I already went in to detail about the famous Chiles en Nogada I ate at La Fonda de Santa Clara in a previous post, but I failed to mention what Lissa ordered that night...the legendary mole poblano. Here served over enchiladas, this ultra-rich, spicy, time-consuming, national treasure of a sauce is as emblematic as it is enigmatic. Everyone has a recipe for mole, everyone claims theirs to be the best, and every recipe is distinct in some way. Apparently there are conflicting opinions on the origin of this great sauce, one story being that nuns in Puebla created it for a visiting Archbishop in the 16th century, the other that Moctezuma prepared it for Cortez and his men upon their arrival, thinking that they were gods (specifically Queztalcoatl). I will only make one point here with regard to the dispute so to not go in to detail ad nauseum. In their book The True History of Chocolate, Michael and Sophie Coe claim the Moctezuma legend to be false because "The idea of using chocolate as a flavoring in cooked food would have been horrifying to the Aztecs—just as Christians could not conceive of using communion wine to make, say, coq au vin." O.K., fair enough, but the Aztecs thought they were in the presence of GODS! Christians might not be too worried about slipping some communion wine into their coq au vin were it to be presented to the RESURRECTED MESSIAH. You sure as hell aren't just gunna use 2-buck Chuck! They would probably make some host bread pudding to boot! What would he care, it's his body. I do think the Coe's argument is flawed, but really I just want Moctezuma to get some credit, all he's known for is wreaking havoc and the gi tract of travelers, and the Puebla nuns already get credit for chiles en nogada... O.K., I digress, on to the ingredients. As I said, everyone has their own version, and some recipes have 30 or more ingredients (the original recipe supposedly had more than 100 ingredients!!), but typically mole poblana will contain at least most or all of the following ingredients:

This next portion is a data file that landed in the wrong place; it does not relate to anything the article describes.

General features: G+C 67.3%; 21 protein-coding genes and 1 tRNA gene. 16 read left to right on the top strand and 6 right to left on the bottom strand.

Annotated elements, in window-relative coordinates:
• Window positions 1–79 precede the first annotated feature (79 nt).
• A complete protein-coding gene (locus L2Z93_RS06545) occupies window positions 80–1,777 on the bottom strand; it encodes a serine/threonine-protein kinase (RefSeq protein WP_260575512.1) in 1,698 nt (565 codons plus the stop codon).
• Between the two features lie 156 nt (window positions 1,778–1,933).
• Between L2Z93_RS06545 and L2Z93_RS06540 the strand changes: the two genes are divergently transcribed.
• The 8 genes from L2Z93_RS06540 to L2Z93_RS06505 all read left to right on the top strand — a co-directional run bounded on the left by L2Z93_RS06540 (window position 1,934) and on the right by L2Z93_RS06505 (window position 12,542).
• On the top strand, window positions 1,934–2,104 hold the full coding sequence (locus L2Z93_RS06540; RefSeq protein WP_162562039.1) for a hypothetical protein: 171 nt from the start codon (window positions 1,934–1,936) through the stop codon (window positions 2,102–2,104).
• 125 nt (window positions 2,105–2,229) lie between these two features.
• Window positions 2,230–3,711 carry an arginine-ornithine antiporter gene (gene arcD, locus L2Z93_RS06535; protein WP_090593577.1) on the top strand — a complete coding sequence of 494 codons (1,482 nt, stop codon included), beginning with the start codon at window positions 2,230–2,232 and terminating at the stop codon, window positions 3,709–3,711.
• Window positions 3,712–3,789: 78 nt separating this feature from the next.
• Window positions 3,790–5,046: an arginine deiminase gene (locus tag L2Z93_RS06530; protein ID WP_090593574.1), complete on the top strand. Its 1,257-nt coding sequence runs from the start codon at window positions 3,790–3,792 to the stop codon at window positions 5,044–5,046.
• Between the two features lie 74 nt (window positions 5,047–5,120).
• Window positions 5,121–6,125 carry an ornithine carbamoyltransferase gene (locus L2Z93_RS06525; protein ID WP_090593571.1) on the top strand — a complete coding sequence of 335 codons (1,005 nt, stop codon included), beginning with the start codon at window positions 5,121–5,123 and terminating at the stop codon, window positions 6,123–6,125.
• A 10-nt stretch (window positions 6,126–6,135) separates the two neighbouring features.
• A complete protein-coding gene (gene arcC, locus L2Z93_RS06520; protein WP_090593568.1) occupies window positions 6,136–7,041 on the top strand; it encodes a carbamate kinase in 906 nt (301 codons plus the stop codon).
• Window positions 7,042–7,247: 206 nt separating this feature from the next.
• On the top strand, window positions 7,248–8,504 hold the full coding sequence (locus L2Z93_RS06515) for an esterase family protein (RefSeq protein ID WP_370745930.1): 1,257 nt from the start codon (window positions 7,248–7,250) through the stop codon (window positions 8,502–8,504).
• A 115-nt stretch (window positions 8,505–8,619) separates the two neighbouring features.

- mulato chiles, pasilla chiles, ancho chiles (often up to 10 different types of dried chiles are used)
- vegetable oil or lard
- cloves, black peppercorns, Mexican cinnamon stick, anise seeds, coriander seeds, sesame seeds
- almonds, pumpkin seeds
- tortillas, stale rolls
- chicken broth
- Mexican chocolate
Another rich and complex dish I enjoyed in Puebla (though not as rich nor as complex as mole) was pipián rojo. Here is a (somewhat blurry) photo taken at Mesón Sacristía de la Compañia, one of the cutest Hotel/Restaurants I have ever seen...bright pink and purple walls, with skeletons and angels everywhere you turn, talavera adorning the walls and and as a platter for your food. Alas, I must admit, the chicken was quite dry. The sauce however, was exquisite. Here is link to The Dining Diva, who posted a recipe and her process making red pipián. This night Lissa had the cazuelita poblana, which was truly excellent. Succulent beef simmered in a spicy both with herbs and vegetables, cooked and served in an earthenware pot. If ordering the best dish were a competition, she won.